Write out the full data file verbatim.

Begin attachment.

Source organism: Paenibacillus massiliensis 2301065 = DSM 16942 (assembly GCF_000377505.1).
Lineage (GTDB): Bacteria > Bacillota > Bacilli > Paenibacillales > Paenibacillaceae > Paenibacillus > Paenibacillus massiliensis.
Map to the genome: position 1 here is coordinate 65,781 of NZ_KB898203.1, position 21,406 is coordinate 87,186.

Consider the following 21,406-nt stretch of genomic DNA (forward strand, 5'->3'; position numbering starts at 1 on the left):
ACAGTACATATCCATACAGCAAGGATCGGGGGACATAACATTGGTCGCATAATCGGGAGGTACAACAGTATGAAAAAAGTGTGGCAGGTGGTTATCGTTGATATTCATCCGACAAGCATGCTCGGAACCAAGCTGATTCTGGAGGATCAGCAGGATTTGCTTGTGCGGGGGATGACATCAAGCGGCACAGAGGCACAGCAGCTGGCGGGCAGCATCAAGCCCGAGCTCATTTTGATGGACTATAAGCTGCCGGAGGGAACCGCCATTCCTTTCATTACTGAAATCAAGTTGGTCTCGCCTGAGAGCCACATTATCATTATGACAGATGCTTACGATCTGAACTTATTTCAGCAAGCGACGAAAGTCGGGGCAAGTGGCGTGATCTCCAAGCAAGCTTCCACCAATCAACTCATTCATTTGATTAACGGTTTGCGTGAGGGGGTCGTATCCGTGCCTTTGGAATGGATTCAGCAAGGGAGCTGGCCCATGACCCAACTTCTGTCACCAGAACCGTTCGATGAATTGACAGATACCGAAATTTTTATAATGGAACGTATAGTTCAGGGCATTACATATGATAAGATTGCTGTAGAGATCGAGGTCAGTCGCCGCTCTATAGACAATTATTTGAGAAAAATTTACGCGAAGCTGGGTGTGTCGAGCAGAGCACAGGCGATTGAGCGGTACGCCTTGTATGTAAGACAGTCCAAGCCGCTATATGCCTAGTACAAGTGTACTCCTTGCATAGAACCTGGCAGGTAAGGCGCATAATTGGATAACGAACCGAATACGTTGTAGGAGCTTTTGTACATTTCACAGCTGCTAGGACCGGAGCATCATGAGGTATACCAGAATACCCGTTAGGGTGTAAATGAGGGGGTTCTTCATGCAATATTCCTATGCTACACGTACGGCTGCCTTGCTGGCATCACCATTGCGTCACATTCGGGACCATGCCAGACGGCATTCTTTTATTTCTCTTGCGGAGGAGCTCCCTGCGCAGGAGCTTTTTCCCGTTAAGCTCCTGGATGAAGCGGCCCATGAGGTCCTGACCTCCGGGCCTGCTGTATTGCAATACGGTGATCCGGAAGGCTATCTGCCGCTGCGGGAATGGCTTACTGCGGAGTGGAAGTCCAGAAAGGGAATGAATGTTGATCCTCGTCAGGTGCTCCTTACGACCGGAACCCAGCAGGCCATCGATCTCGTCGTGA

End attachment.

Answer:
Source organism: Paenibacillus massiliensis 2301065 = DSM 16942 (assembly GCF_000377505.1).
Lineage (GTDB): Bacteria > Bacillota > Bacilli > Paenibacillales > Paenibacillaceae > Paenibacillus > Paenibacillus massiliensis.
Map to the genome: position 1 here is coordinate 65,781 of NZ_KB898203.1, position 21,406 is coordinate 87,186.

Consider the following 21,406-nt stretch of genomic DNA (forward strand, 5'->3'; position numbering starts at 1 on the left):
ACAGTACATATCCATACAGCAAGGATCGGGGGACATAACATTGGTCGCATAATCGGGAGGTACAACAGTATGAAAAAAGTGTGGCAGGTGGTTATCGTTGATATTCATCCGACAAGCATGCTCGGAACCAAGCTGATTCTGGAGGATCAGCAGGATTTGCTTGTGCGGGGGATGACATCAAGCGGCACAGAGGCACAGCAGCTGGCGGGCAGCATCAAGCCCGAGCTCATTTTGATGGACTATAAGCTGCCGGAGGGAACCGCCATTCCTTTCATTACTGAAATCAAGTTGGTCTCGCCTGAGAGCCACATTATCATTATGACAGATGCTTACGATCTGAACTTATTTCAGCAAGCGACGAAAGTCGGGGCAAGTGGCGTGATCTCCAAGCAAGCTTCCACCAATCAACTCATTCATTTGATTAACGGTTTGCGTGAGGGGGTCGTATCCGTGCCTTTGGAATGGATTCAGCAAGGGAGCTGGCCCATGACCCAACTTCTGTCACCAGAACCGTTCGATGAATTGACAGATACCGAAATTTTTATAATGGAACGTATAGTTCAGGGCATTACATATGATAAGATTGCTGTAGAGATCGAGGTCAGTCGCCGCTCTATAGACAATTATTTGAGAAAAATTTACGCGAAGCTGGGTGTGTCGAGCAGAGCACAGGCGATTGAGCGGTACGCCTTGTATGTAAGACAGTCCAAGCCGCTATATGCCTAGTACAAGTGTACTCCTTGCATAGAACCTGGCAGGTAAGGCGCATAATTGGATAACGAACCGAATACGTTGTAGGAGCTTTTGTACATTTCACAGCTGCTAGGACCGGAGCATCATGAGGTATACCAGAATACCCGTTAGGGTGTAAATGAGGGGGTTCTTCATGCAATATTCCTATGCTACACGTACGGCTGCCTTGCTGGCATCACCATTGCGTCACATTCGGGACCATGCCAGACGGCATTCTTTTATTTCTCTTGCGGAGGAGCTCCCTGCGCAGGAGCTTTTTCCCGTTAAGCTCCTGGATGAAGCGGCCCATGAGGTCCTGACCTCCGGGCCTGCTGTATTGCAATACGGTGATCCGGAAGGCTATCTGCCGCTGCGGGAATGGCTTACTGCGGAGTGGAAGTCCAGAAAGGGAATGAATGTTGATCCTCGTCAGGTGCTCCTTACGACCGGAACCCAGCAGGCCATCGATCTCGTCGTGA